Richard's antagonist is Jean-Paul Belmondo's Laszlo Kovacs (the pseudonym taken by Belmondo's character in his next film, Breathless). A boorish agent of anarchy affianced to Henri's daughter and a hanger-on at his château, Laszlo harangues his patron to leave his harpy of a wife and run off with Leda (Antonella Lualdi), the beauty who lives next door. What unfolds behind the scenes of their zesty, Rohmer-esque gabfests is not entirely a surprise, and it happens twice, as the title suggests, from different points of view.
Meanwhile, Audran has emerged from her shopgirl chrysalis to become LAFEMME INFIDÈLE (1960; March 12 @ 7 pm). Things couldn't look more perfect in the opening scene, as loving wife Hélène (Audran) shares an al fresco lunch outside her Versailles home with older husband Charles (Michel Bouquet) and their delightful son. But then Charles spots Hélène covertly talking on the telephone, and soon enough he's hired a private detective to find out who she might be stepping out with. Charles then does some investigating of his own and comes across what seems to be the parody of a Hitchcock MacGuffin — a giant Zippo lighter.
There's a lot less talk and much more cold, empty space in this domestic tragedy, measured out by Chabrol's zooms and slow pans, as Charles learns that homicide might be the ultimate aphrodisiac. So it proves to be in many of Chabrol's other films, such as INNOCENTS WITH DIRTY HANDS (1975; March 19 @ 9 pm), and PLEASURE PARTY (1975; March 27 @ 7 pm), where homicide seems the key to a happy marriage.
Murder also proves a great way to meet women. Such is the case in THIS MAN MUST DIE (1969; March 18 @ 7 pm). A little boy's day by the seaside ends with a streak of red and a chalk outline on the street after he's killed by a hit-and-run driver. Red is likewise the color of the pen with which the boy's father, Charles Thenier (Michel Duchaussoy), writes in his diary his plans for tracking down the killer. After months of dead ends, he gets a break, learning that a passenger in the car is the actress Hélène Lanson (Caroline Cellier), just one in Chabrol's series of femmes-sometimes-fatales with that given name.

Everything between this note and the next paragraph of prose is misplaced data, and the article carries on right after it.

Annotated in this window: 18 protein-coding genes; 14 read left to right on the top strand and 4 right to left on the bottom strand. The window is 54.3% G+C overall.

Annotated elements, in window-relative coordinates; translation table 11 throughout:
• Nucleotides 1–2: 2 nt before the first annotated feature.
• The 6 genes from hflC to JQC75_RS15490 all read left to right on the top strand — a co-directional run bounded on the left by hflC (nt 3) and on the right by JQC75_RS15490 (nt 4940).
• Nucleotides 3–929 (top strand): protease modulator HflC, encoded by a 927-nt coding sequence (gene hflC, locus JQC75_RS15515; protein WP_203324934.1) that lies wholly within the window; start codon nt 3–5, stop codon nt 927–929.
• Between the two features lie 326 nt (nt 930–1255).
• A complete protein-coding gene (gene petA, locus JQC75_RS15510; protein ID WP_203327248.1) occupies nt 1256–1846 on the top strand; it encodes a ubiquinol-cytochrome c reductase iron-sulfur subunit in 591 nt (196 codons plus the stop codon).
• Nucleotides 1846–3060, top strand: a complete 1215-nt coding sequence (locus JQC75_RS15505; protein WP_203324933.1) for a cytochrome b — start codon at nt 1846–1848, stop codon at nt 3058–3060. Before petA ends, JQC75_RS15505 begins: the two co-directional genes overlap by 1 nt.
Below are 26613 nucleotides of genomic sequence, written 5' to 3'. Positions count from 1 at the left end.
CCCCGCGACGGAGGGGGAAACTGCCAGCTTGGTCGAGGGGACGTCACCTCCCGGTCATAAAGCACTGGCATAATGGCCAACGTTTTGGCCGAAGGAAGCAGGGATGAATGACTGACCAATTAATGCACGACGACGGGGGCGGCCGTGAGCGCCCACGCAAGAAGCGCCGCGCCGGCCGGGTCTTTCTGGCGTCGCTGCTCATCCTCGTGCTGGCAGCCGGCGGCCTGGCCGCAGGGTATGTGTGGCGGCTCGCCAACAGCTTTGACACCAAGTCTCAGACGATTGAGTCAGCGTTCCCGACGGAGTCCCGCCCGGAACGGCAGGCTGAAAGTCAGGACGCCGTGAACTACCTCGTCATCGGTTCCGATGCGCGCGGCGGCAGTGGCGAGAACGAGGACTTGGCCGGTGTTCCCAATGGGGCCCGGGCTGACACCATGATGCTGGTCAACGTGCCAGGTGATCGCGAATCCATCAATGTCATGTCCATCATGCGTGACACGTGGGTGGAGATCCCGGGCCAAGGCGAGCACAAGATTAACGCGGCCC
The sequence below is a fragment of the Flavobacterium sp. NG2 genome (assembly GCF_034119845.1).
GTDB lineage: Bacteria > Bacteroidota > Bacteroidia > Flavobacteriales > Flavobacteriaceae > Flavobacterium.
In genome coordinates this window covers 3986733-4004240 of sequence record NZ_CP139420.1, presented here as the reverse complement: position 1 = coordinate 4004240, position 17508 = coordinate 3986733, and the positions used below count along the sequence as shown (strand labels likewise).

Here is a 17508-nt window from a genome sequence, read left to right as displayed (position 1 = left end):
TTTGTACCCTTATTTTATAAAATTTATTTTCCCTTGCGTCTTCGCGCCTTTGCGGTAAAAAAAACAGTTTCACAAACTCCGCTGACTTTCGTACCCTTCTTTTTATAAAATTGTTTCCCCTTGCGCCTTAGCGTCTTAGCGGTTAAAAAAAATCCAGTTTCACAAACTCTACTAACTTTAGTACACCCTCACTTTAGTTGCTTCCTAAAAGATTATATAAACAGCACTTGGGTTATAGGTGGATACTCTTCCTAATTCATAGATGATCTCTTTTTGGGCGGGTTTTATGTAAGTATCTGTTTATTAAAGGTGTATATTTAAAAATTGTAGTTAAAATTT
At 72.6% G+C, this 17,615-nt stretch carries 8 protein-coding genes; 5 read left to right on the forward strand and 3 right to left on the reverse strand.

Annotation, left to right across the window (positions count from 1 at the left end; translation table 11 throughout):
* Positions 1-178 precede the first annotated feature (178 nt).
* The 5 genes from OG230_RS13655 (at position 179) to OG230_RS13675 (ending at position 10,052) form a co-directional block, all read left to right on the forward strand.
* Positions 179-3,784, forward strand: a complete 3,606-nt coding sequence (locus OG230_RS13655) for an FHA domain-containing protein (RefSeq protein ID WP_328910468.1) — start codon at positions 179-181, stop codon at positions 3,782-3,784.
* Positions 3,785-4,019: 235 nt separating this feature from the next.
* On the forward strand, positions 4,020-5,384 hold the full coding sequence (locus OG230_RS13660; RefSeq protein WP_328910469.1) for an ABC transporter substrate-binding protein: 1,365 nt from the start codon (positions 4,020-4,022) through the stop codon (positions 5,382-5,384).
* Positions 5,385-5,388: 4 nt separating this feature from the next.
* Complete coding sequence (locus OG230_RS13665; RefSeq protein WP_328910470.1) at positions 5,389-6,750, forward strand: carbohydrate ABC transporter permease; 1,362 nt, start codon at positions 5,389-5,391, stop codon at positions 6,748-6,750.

Charles courts and wins the unwitting Hélène, who leads him to the suspected culprit, Paul Decourt (Jean Yanne). To Charles's relief, Paul is not some good-natured loser whom he might pity but the ideal fall guy, a "caricature of evil," as he writes, a brutal husband and father hated by all except his dotty mother. But complications disrupt Charles's calculations. His feelings for Hélène may not be feigned. And then there's the recurring song from Brahms's Vier ernste Gesänge on the soundtrack, the lyrics of which, drawn from Ecclesiastes, warn, "The beast must die/But the man must die as well."
In short, the beast lies within. Hardly a news flash, but few have dramatized this truism as cogently as Chabrol, again and again. Perhaps his most compelling portrait of human evil is LE BOUCHER (1970; March 19 @ 7 pm), which opens (like many of his films) with an image of bourgeois bliss, here a wedding in a village in the Dordogne, its innocence not quite spoiled by a lingering close-up of bloody meat. One of the guests, Paul Thomas (a more presentable Jean Yanne), engages another, Hélène (Audran), the headmistress of the local school, in conversation. He tells her he's returned to his home town after serving in the army for 15 years. He's a butcher, the same job he had while in uniform. "I was a butcher in Algeria, in Indochina," he says. Hélène doesn't ask for details.